Later particulars state that a theory exists that "Leather Apron" is more or less a mythical personage, and that he is not responsible for the terrible crimes with which his name has been associated. All the same, the details of his appearance have been widely circulated with a view to his early apprehension, and all the police in the vicinity are on the look-out for him. On Saturday night a large force of police constables and detectives closely watched the neighbourhood. Men were posted at all the entrances and exits of the numerous alleys and passages in the neighbourhood, who every few minutes made a thorough examination of the places under their surveillance, and from time to time these were visited by the inspectors on duty with a view of ascertaining whether any suspicious character has been observed. From ten o'clock at night until late in the morning a large crowd occupied Hanbury-street in the vicinity of the notorious house No. 29. When the public- houses emptied the occupants swarmed into the street and caused a good deal of trouble to the police by their behaviour. The people living in the adjoining houses obtained no rest until between four and five o'clock, when the crowd gradually melted away, only, however, to reassemble again in greater force so soon as daylight appeared. In the course of Saturday night and Sunday morning the police arrested two men on suspicion of being concerned in the crime. One man, whose appearance left little doubt in the mind of his captors that he was the Hanbury-street murderer was found by an officer in Bucks row shortly after one o'clock on Sunday morning. He presented a most forbidding appearance, and appeared to be hiding in the street, and when accosted by the officer rushed off at the top of his speed. An alarm was raised, and after a sharp race the man was arrested. He was a villainous-looking fellow, with long hair and shaggy beard, dressed only in a pair of ragged blue serge trousers and an old dirty shirt. He resisted his captors, but was eventually secured and conveyed to Bethnal Green police station. It was said at the time that he was carrying a long knife concealed in the sleeve of his shirt, but on examination no weapon was found upon him. He gave an account of himself which was in the first instance considered unsatisfactory, but inquiries were immediately set on foot, and in the result the man, who appears to be a common vagrant, was released from custody. The second arrest was effected in Gloster-street, where a man, aged about forty, having the look of a seafarer, was arrested. It was pretty obvious, however, from the replies which he gave and his general appearance that he was not the man sought for, and after he had spent some time in Commercial-street station he was also set at liberty. It is suggested that the first- mentioned man is the person who has been spoken of by Mrs. Fiddymont. All day yesterday five policemen guarded the scene of the crime in Hanbury-street. No one was admitted unless he resided in the house. In the street half a dozen costermongers took up their stand and did a brisk business in fruit and refreshments. Thousands of respectably dressed persons visited the scene, and occasionally the road became so crowded that the constables had to clear it by making a series of raids upon the spectators. The windows of the adjoining houses were full of persons watching the crowd below. A number of people also visited the house in Dorset- street where the murderer woman lodged. Inquiries have been made at Vauxhall and at Windsor, where Chapman, or "Sivvy" as she was more generally called, is said to have relatives, but so far without any fresh information being obtained as to her antecedents. The small portion of writing on the envelope found upon the body bearing the stamp of the Sussex Regiment has not been identified or traced. The authorities of St. Bartholomew's Hospital, where the woman spent some time, have been communicated with, but they have not been able to afford any information of a useful character. The usually lively condition of Whitechapel and Spitalfields on a Sunday was considerably augmented yesterday by reason of the excitement aroused by the murder. In the course of the day nearly a dozen persons were arrested and conveyed to the Commercial- street police station. In the afternoon a vast crown (sic) had collected about the streets, and as each apprehension was made they rushed pell mell towards the station, obviously under the idea that the murderer of the woman had been caught. Shortly before five o'clock a man was arrested in Dale-street, after a long chase, on a charge of assault. The officer who took him proceeded with his prisoner by way of Hanbury-street to the police station, and so was obliged to make his way through the crowd outside the house. His prisoner stood in some danger of being mobbed, but the crowd eventually gave way and the prisoner was safely lodged in the station. A few minutes later two men were arrested in Wentworth-street. As soon as the crowd saw them in the hands of the police there were loud cries of "Leather Apron," and thereupon hundreds of persons turned out from the side streets, and followed the officers in a tumultuous throng to the station. Not five minutes afterwards a woman was apprehended on some small charge, and the excitement became so intense that a posse of officers was sent out from the building to preserve order.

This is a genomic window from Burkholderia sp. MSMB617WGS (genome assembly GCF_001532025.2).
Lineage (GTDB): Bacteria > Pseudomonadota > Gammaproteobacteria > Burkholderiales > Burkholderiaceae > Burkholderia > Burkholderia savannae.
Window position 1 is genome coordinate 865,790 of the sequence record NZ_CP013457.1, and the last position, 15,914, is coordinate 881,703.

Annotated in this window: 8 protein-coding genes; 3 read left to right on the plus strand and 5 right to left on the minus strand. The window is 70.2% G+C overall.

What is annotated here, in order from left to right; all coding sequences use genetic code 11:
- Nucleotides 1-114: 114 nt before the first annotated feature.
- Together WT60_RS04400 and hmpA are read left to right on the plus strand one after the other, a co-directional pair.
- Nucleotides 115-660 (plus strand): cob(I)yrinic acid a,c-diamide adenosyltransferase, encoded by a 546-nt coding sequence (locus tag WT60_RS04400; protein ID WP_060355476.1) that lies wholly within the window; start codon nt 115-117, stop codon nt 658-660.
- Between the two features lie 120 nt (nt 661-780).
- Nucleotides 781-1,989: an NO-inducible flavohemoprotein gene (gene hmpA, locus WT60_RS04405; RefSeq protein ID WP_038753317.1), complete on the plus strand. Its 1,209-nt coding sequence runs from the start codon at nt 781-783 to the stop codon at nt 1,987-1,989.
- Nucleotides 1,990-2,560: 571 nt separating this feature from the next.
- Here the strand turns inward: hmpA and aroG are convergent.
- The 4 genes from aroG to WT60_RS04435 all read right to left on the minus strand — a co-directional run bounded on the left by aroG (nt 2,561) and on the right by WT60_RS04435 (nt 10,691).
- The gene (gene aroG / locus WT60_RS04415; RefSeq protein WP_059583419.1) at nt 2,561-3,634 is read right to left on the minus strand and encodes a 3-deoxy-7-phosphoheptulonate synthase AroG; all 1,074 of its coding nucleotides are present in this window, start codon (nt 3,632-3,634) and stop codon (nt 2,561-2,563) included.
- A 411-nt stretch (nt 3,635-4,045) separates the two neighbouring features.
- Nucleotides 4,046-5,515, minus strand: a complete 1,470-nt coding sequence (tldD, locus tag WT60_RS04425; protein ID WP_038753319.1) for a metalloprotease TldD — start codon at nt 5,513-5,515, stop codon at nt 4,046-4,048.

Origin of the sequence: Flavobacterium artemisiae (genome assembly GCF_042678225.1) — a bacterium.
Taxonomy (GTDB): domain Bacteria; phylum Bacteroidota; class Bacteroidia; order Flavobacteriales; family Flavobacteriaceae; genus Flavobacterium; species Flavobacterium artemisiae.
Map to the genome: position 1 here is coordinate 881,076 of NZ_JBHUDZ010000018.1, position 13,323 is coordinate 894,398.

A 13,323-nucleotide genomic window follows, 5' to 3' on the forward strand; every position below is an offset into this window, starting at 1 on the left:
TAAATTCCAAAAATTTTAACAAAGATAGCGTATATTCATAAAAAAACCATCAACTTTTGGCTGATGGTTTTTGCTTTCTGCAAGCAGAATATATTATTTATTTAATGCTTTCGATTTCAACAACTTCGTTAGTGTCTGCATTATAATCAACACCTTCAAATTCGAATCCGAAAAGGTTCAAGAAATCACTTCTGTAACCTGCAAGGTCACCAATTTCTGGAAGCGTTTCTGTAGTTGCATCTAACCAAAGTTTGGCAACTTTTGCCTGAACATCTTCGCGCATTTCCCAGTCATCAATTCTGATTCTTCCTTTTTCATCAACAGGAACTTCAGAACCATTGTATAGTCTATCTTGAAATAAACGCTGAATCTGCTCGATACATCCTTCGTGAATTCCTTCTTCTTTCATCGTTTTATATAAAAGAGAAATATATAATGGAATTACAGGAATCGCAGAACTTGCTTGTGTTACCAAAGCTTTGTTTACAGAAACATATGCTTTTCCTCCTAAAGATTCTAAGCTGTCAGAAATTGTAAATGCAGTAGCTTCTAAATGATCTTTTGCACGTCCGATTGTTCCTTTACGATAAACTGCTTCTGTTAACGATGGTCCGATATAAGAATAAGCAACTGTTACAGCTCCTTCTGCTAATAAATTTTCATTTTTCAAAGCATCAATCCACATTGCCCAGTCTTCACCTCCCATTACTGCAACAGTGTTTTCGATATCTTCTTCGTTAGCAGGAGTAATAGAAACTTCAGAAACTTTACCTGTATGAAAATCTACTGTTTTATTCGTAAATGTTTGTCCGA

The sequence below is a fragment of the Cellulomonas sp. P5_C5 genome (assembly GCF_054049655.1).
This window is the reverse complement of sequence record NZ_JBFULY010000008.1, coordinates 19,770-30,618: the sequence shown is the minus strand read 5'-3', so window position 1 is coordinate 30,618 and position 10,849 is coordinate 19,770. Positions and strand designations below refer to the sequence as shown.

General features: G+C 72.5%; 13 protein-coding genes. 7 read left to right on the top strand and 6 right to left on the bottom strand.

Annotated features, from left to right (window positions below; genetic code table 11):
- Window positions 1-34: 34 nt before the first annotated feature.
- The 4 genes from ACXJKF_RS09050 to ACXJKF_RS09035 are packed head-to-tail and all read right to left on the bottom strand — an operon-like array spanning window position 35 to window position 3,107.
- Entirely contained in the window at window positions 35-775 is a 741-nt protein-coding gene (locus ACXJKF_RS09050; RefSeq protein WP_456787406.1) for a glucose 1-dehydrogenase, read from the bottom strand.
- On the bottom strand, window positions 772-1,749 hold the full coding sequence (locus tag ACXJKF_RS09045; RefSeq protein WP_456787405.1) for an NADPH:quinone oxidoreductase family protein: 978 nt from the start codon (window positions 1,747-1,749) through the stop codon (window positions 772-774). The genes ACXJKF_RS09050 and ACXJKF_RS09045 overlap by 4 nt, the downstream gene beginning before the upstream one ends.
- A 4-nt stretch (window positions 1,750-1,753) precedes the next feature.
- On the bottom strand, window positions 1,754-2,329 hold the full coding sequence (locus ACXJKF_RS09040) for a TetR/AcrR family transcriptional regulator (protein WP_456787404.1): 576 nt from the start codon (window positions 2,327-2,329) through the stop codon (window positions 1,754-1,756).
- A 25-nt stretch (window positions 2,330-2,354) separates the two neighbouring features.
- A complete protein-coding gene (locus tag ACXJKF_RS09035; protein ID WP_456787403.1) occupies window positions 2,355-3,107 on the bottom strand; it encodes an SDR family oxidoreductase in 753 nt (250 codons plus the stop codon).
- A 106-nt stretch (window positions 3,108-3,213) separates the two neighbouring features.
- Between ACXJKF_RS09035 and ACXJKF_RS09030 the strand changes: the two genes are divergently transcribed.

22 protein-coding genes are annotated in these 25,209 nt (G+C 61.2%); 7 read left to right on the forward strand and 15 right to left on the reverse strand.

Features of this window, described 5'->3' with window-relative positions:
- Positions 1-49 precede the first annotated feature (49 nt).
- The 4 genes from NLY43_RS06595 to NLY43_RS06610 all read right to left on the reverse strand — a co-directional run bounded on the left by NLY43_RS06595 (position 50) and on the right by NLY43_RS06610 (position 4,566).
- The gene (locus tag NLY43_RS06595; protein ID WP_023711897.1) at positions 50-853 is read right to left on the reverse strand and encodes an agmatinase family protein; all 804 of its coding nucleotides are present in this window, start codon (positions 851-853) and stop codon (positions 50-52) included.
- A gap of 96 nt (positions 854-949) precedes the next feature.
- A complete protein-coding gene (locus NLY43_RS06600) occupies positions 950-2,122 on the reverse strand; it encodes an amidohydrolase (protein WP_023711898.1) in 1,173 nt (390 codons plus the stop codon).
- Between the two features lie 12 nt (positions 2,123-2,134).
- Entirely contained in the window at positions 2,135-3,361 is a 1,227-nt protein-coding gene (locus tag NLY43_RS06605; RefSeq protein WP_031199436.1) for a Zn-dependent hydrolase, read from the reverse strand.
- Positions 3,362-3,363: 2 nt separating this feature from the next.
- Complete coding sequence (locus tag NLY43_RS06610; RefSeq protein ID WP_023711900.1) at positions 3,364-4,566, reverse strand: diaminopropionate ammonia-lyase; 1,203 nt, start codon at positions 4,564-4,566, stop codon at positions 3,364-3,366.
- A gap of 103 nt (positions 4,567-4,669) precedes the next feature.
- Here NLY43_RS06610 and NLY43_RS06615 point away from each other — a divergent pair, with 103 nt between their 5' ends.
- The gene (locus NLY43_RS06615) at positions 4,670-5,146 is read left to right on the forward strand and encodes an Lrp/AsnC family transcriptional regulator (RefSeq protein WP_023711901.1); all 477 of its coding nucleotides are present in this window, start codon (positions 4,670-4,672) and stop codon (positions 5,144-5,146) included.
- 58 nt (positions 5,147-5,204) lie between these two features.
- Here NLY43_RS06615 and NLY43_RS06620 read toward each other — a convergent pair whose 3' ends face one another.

Last night the police were posted in strong force throughout the neighbourhood. Their precautions are such that they consider it impossible that any further outrage can be perpetrated.